Airbus has flown through structural testing on the panels of its new A350 passenger jet thanks to sophisticated computer modeling software developed by a Skolkovo resident.

The European plane-maker is set to roll out a fleet of A350 XWB later this year, with Qatar Airways the launch client.

Russian tech firm DATADVANCE produced the MACROS software platform that reduces dependence on expensive and time-consuming physical testing.

Qatar Airways' freshly painted Airbus A350 XWB on the factory lines in Toulouse, France.                Photo: Flickr

Airbus engineers performed strength tests on the plane’s composite panels using pSeven in just a few hours, where physical testing takes much longer, DATADVANCE said in a statement.

“We at DATADVANCE are proud of what we have developed, and that our client, Airbus, has successfully implemented our methodology,” the company quoted chief technical officer Sergey Morozov as saying.

Airbus structural expert Stephane Grihon was quoted as saying the MACROS algorithm core helped engineers to “perform structural trade-off studies far more efficiently and to find opportunities in the design of future aircraft.”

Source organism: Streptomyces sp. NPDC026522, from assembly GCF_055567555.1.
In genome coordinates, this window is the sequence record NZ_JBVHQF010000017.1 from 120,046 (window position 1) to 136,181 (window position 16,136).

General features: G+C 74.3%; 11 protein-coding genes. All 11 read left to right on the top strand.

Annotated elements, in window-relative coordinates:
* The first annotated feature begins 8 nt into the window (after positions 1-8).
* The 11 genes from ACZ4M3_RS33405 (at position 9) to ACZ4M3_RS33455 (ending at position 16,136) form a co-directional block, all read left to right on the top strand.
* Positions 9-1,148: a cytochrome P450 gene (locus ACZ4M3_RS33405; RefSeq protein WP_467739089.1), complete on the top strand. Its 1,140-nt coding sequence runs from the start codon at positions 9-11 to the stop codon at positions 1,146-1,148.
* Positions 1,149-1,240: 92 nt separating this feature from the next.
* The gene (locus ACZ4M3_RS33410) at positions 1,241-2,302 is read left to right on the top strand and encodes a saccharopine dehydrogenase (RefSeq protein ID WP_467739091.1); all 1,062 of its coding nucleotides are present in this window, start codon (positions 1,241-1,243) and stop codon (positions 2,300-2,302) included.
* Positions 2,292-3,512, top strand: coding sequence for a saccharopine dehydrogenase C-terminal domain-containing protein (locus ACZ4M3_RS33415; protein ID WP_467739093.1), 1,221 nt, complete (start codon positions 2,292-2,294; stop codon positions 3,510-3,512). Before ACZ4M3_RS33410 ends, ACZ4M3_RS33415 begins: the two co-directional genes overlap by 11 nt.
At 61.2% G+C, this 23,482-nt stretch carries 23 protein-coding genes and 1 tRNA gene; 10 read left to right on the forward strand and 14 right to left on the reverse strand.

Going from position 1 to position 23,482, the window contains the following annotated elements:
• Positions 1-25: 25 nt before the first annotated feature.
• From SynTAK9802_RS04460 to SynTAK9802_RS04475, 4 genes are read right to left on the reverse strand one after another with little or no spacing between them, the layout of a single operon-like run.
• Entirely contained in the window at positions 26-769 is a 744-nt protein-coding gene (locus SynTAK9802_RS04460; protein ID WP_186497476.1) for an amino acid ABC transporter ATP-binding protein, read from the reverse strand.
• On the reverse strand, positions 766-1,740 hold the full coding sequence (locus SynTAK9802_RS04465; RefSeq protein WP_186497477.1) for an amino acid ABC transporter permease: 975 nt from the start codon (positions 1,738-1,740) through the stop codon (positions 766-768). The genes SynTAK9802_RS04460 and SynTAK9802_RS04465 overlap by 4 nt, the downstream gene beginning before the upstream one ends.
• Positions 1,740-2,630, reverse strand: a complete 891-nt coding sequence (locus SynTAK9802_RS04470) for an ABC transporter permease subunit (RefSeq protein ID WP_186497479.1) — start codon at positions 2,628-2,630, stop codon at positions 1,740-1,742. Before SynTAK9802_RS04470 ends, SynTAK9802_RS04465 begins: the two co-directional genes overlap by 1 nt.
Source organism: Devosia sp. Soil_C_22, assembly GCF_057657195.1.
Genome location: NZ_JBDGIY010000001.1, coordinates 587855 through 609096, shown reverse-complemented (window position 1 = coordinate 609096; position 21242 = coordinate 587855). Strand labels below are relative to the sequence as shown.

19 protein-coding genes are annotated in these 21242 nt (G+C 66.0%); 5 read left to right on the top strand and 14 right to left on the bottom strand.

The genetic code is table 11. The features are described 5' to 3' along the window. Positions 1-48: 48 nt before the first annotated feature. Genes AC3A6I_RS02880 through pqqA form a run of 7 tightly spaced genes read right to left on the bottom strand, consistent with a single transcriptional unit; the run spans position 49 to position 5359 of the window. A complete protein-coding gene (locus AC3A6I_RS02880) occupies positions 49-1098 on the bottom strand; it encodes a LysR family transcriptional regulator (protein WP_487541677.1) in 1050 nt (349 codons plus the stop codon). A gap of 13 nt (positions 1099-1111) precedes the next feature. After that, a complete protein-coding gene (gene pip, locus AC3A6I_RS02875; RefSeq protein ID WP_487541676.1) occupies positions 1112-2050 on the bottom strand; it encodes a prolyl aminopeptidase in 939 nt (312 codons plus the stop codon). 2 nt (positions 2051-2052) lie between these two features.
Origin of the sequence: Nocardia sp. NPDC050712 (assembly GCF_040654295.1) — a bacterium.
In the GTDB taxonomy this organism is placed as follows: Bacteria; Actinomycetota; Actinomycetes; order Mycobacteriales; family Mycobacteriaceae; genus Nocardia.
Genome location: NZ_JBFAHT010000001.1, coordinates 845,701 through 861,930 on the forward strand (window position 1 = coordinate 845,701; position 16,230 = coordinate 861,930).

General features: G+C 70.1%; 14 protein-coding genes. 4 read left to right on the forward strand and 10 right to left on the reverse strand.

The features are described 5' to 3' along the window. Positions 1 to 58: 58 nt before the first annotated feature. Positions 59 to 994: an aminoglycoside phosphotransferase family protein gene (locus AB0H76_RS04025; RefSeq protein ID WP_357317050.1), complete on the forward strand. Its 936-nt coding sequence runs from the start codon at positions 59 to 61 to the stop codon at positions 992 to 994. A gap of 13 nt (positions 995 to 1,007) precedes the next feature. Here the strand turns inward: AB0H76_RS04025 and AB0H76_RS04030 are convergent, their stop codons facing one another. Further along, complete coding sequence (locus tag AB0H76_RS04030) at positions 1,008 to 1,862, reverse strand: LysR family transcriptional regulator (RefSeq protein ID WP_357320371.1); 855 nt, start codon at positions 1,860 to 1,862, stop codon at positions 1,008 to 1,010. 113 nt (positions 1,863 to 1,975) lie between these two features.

Airbus bills the A350 XWB, which stands for “extra-wide body” as unique, due to its carbon-fiber fuselage. Existing passenger jets have metallic fuselages.

Qatar Airways is to receive the first of 80 aircraft by year-end.

DATADVANCE, a joint venture company between EADS and Russian partners, is a resident of Skolkovo’s IT Cluster.

It specializes in in the development of software for predictive modeling, intellectual data analysis and multi-disciplinary optimization. MACROS – its flagship product – is the result of close cooperation with the Institute for Information Transmission Problems of Russian Academy of Sciences, one of the leading mathematical centers in Russia.